I live with the sun now, so my days are governed by the sunrise (at 6:30ish AM) and the sunset (also at 6:30ish PM). With an eight hour work day and one hour for lunch, that leaves just a couple of hours each day (if that) to enjoy the surroundings. Surfing, which I originally planned as a daily ritual, is now at best a weekend pursuit. In its stead, I've come to embrace a stretch of coast known as Pryor's, which is owned by the Firestone (tires) family. It is private property, but in Hawaii, all beaches are state-owned by law, and all privately owned land must provide reasonable means for public access, which is good for a peasant like myself.
Just a three-minute run down the road from Box 149, the Maui Stables sign on the left indicates the turn and a quick hike down a grassy meadow gives way to a cliff which then gives way to a rock beach. Here, the ocean is unfettered and it is just man and nature. There are no manmade structures here within sight.
Many prefer to be naked here, and I can see why. Nothing feels quite like a naked backflip off a jutting rock into the ocean's crystal blue embrace. Those familiar with MovNat would be jealous indeed.
As far as the weekends go, I've decided as of today that I will keep Sunday for myself. A day of personal projects and reflection; today, for example, is newsletter day. My one and only kindred spirit left the farm this past Friday, so the energy of the camp feels more different now than familiar. As much as I enjoy my fellow WWOOFers, I do need some time to myself after these two high-energy weeks.
Saturdays have thus far been my surfing day. Every Saturday, we have some garbage disposal and propane tank-filling to do in Hana town, so we hop on the rusty old black farm truck and drive in. The past few saturdays, I've taken advantage of the owner Chuck's old longboard to try and catch a few waves at Hamoa Beach. Hamoa translates as "breathlike sand" or something like that, and the sand is as fine as hair with lots of black from the volcanic rock.
The conditions have been pretty different each time I've gone out, but my ability has remained constant, which is to say "nonexistent." Each week, my goal is to catch one more wave than before, so this past time, being my third outing, I got three and then got out. With these long work weeks at the farm, I'm actually finding my endurance to be lacking. If by the time I leave I can catch eight waves in a day, however, then I might even declare myself a surfer and all will be well.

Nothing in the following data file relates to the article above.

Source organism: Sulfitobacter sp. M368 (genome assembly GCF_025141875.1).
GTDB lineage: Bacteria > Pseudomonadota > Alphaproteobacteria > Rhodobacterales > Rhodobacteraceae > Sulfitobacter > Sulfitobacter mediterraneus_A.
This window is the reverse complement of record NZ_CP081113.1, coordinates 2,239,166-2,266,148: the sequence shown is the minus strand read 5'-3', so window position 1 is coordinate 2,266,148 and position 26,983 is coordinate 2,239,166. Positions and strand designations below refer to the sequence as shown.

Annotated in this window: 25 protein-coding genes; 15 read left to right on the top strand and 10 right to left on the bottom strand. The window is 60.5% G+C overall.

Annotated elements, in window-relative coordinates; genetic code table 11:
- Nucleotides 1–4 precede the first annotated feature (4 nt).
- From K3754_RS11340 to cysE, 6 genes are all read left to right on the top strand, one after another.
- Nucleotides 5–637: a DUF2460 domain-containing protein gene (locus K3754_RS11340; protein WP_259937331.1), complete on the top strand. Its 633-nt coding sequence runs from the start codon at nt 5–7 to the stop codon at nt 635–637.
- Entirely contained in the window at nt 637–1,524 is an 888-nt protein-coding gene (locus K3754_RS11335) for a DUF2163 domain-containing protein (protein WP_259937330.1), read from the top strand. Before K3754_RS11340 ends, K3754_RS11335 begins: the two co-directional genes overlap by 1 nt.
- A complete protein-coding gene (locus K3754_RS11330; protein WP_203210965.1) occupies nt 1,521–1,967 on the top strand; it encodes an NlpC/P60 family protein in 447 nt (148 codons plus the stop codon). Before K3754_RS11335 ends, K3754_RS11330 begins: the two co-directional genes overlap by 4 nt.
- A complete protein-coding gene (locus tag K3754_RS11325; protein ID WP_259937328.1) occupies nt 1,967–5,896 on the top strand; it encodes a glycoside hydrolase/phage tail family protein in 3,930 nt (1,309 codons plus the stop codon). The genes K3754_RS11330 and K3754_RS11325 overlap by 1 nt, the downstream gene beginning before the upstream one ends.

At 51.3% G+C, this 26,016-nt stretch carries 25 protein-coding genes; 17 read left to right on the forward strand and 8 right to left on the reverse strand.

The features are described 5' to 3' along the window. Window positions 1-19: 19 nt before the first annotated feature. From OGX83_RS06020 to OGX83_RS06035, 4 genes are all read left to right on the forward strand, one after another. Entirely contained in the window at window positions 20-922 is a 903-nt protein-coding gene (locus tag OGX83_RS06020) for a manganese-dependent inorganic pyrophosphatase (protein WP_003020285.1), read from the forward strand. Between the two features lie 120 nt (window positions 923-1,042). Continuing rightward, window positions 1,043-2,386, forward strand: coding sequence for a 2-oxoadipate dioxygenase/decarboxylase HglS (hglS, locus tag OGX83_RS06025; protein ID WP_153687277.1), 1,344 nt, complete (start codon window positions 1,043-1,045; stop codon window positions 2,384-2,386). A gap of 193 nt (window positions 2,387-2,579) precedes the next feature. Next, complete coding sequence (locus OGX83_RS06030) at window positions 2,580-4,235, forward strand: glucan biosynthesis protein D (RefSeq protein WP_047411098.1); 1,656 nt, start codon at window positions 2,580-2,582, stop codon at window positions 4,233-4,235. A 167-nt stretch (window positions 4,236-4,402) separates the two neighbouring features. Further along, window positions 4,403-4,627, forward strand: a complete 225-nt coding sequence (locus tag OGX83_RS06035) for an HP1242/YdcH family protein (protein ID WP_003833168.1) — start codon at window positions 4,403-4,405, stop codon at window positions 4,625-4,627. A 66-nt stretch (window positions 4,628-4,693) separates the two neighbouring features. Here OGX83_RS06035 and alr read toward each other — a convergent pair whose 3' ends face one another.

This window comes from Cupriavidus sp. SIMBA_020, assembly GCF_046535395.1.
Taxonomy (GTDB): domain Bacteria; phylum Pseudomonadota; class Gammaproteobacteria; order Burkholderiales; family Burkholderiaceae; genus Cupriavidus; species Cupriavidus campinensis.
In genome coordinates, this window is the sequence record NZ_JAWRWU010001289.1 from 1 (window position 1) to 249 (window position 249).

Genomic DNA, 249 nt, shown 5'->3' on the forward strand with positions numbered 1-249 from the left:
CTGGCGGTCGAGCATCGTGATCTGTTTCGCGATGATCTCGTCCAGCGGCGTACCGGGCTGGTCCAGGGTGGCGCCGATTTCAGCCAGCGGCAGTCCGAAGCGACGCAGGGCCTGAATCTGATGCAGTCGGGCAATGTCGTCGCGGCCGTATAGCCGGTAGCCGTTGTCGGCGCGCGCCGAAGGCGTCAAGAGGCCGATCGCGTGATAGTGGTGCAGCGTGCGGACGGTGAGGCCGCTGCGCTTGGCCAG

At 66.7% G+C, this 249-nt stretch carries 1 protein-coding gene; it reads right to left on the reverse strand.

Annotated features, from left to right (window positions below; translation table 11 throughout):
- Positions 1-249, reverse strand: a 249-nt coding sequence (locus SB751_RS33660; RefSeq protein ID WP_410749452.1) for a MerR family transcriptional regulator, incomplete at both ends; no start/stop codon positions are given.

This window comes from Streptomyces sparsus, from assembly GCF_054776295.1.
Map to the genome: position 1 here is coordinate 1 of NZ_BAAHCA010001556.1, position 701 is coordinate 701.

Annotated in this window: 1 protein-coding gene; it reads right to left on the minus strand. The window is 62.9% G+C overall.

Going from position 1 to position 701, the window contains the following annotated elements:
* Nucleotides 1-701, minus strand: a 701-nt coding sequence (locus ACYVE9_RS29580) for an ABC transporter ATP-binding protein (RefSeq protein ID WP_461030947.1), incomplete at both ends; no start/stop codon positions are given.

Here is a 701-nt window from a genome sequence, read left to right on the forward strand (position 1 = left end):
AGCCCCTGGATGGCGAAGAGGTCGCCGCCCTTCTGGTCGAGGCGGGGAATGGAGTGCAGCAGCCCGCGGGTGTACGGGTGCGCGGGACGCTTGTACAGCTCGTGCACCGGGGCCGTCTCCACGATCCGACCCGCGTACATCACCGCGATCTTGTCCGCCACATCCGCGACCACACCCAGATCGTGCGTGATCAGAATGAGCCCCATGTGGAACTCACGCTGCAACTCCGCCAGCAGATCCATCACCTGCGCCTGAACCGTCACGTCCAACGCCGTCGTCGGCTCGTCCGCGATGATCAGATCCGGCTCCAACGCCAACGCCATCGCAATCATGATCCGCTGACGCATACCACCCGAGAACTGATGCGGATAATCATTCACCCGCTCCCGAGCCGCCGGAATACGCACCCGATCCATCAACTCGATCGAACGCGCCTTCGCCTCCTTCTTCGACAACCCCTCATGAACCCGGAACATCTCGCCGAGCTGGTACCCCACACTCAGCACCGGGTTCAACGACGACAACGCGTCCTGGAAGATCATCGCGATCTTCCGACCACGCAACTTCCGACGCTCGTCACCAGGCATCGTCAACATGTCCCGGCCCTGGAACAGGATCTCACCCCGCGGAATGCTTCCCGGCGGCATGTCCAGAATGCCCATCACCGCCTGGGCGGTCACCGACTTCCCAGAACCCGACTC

Now, back to the original story.
The past few weeks I've noticed a little kid---maybe 10 years old or so---every time I've gone out. Every time, he smokes me. When the waves are big, he rules them with his tiny shortboard; when the waves are small, he cruises easily on his longboard. I think he secretly takes pleasure in sticking it to me (hey, what did I ever do to him?) because he keeps throwing sweet 360s in my face. If my mouth weren't so agape, I'd maybe yell some insults at him or something to let him know who's been alive longer.
So yesterday, I had the honor of being the first person on the water. (Another way to see this is that the waves were too small for the locals and pros to bother going out.) I thought the day was going to be pretty sweet when I caught the first wave I went for, but things quickly went south when I noticed those short little arms in the outer reaches of my peripheral vision. Sure enough, surfkid had come out to ruin my day again.
As I was struggling to paddle out against the break, his little weasel arms were at full speed, passing me easily by riding the cross current. By the time I was in position to catch my second wave, he had already caught three.
I rode my second wave all the way in to the beach, and when I got out, a middle-aged lady approached me, ecstatic that she had gotten some photos of me. Well, you can pretty much guess how this goes when she showed me the screen of her point-and-shoot.
"Whoa, that's me?"
"No way, that's not me."
"Sure it is! Look!"
She scrolled through her photos, and sure enough, there was one of me paddling, another one of me paddling, and another one of me sitting on my board, and then a super pro looking move bouncing off the lip of a perfect wave, arms out in the best surf-action stance I've ever seen.
"Uh, that's definitely not me."
"No, you don't understand. I don't know how to surf."
"Oh please! This is really you!"
I asked her to zoom in on the super-pro-looking photo.
"See this?" As I point at the silhouette of a head on the screen, "That's neck-length blond hair. It's that little kid out there."
After a moment's reflection, she seemed embarrassed. "Oh… well… yes, I guess it is."
I then asked her to see the next photos in the series, and hilariously, the last one was of me (actually me) falling off the board with horrible posture.
"Yeah, that's definitely me."
*Nervous look* "Oh well, it's hard out there with those big waves!"
(Note: I should have asked her to send the series to me, but I didn't think at the time that I'd make it the subject of my newsletter. Oh how I wish I had!)
Well, mahalo for reading all the way to the end! I hope you take a look at the photos below that accompany this newsletter (be sure to read the captions for more context). I'm here in Kipahulu on ONO Farms for another six weeks or so before hopefully heading to the Cook Islands in New Zealand. I like to think of the Cook Islands as New Zealand's Hawaii, so my stay in paradise might go into overtime if I'm lucky. I look forward to hearing how you're doing back on the mainland or wherever you are. I'm only two weeks into my round-the-world WWOOFing adventure, but so far, it's hard to imagine I ever thought twice :)